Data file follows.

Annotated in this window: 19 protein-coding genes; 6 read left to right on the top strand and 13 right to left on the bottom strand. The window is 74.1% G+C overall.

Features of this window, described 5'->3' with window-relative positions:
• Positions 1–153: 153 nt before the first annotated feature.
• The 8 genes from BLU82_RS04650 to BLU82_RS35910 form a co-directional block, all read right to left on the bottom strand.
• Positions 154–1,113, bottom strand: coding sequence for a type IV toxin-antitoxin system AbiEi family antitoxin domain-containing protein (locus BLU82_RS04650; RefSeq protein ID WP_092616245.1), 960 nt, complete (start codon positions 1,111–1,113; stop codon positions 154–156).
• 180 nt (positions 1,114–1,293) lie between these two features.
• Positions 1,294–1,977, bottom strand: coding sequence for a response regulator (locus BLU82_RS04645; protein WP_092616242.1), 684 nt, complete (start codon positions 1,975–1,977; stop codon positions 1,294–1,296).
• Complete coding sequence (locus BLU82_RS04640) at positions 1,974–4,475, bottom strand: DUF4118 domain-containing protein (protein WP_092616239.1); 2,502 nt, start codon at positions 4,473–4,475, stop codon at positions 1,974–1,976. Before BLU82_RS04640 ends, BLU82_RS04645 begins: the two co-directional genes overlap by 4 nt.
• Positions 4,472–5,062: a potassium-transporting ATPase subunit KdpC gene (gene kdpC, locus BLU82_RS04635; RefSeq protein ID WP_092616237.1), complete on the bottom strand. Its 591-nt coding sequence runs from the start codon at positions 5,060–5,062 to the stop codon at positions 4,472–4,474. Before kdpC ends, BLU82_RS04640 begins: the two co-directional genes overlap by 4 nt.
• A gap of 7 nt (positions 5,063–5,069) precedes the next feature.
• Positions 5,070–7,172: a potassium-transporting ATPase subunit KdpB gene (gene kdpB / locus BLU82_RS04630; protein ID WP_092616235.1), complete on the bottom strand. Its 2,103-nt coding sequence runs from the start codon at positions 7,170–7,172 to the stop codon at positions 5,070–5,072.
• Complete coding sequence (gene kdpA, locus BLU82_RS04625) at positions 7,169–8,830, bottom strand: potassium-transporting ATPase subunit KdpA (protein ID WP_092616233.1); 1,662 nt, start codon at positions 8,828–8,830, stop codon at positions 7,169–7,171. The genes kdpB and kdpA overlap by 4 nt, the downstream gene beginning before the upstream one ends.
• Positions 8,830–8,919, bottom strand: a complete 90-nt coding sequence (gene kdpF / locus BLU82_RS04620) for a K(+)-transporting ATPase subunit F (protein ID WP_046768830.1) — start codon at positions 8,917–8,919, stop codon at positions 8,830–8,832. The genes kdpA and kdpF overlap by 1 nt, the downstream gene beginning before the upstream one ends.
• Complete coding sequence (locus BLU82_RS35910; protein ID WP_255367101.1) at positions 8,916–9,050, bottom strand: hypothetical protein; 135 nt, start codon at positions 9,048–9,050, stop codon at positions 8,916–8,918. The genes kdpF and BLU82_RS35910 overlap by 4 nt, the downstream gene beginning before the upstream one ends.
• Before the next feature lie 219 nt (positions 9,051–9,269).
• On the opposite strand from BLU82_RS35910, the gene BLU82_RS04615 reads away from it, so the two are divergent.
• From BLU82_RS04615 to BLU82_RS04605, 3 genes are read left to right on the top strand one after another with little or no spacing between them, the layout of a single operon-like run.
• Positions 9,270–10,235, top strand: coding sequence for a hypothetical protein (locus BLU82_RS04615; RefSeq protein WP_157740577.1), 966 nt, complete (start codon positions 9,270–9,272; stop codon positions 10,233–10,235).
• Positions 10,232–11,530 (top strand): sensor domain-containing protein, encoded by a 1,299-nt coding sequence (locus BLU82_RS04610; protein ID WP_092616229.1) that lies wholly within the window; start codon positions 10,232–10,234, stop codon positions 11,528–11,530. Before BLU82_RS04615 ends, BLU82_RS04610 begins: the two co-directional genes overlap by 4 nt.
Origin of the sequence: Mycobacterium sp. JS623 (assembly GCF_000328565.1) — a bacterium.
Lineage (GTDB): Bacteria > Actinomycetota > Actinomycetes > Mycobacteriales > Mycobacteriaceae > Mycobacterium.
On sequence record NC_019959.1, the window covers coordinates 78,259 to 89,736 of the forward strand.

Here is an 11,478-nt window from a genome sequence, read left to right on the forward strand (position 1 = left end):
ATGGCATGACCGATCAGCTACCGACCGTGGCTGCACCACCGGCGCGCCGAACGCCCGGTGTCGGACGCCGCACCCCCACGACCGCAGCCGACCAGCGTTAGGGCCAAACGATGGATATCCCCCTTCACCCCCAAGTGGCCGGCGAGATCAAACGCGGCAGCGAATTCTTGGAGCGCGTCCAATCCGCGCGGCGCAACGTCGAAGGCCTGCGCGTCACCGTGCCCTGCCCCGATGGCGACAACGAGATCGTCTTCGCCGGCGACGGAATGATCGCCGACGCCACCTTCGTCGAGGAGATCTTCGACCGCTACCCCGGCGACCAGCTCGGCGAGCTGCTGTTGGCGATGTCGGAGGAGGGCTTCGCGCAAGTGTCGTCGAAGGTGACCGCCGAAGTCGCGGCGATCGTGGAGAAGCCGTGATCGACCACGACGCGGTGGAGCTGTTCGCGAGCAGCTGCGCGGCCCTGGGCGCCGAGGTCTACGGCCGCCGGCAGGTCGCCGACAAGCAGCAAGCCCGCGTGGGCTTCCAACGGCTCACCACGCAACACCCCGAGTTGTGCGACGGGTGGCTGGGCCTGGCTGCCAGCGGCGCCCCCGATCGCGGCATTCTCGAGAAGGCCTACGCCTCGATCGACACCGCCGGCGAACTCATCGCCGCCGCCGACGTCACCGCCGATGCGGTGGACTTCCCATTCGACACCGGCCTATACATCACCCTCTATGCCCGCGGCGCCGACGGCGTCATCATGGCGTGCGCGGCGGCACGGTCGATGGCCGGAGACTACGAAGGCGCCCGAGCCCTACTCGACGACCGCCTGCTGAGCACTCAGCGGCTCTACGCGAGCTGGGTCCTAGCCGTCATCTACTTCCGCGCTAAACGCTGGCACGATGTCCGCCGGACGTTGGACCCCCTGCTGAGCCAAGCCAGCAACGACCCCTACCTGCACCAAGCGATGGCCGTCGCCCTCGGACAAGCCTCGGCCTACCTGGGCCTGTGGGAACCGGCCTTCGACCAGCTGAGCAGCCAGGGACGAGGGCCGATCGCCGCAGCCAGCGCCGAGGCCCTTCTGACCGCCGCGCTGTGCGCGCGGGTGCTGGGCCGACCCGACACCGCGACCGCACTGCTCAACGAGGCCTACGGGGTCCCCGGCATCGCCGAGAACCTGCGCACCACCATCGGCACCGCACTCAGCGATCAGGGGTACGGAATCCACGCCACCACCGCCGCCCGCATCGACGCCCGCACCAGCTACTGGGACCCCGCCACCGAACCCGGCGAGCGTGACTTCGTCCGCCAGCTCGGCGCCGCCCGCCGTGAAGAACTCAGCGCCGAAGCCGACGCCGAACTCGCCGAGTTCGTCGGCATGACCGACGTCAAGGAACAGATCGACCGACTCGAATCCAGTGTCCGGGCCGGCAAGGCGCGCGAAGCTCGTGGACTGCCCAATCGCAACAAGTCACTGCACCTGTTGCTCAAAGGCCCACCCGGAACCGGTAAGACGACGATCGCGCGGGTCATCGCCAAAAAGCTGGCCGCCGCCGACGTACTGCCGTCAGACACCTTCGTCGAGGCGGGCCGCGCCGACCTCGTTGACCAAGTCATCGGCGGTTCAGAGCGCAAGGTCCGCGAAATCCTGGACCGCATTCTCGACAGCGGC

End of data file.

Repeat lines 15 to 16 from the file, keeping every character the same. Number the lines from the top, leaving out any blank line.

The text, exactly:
• Before the next feature lie 219 nt (positions 9,051–9,269).
• On the opposite strand from BLU82_RS35910, the gene BLU82_RS04615 reads away from it, so the two are divergent.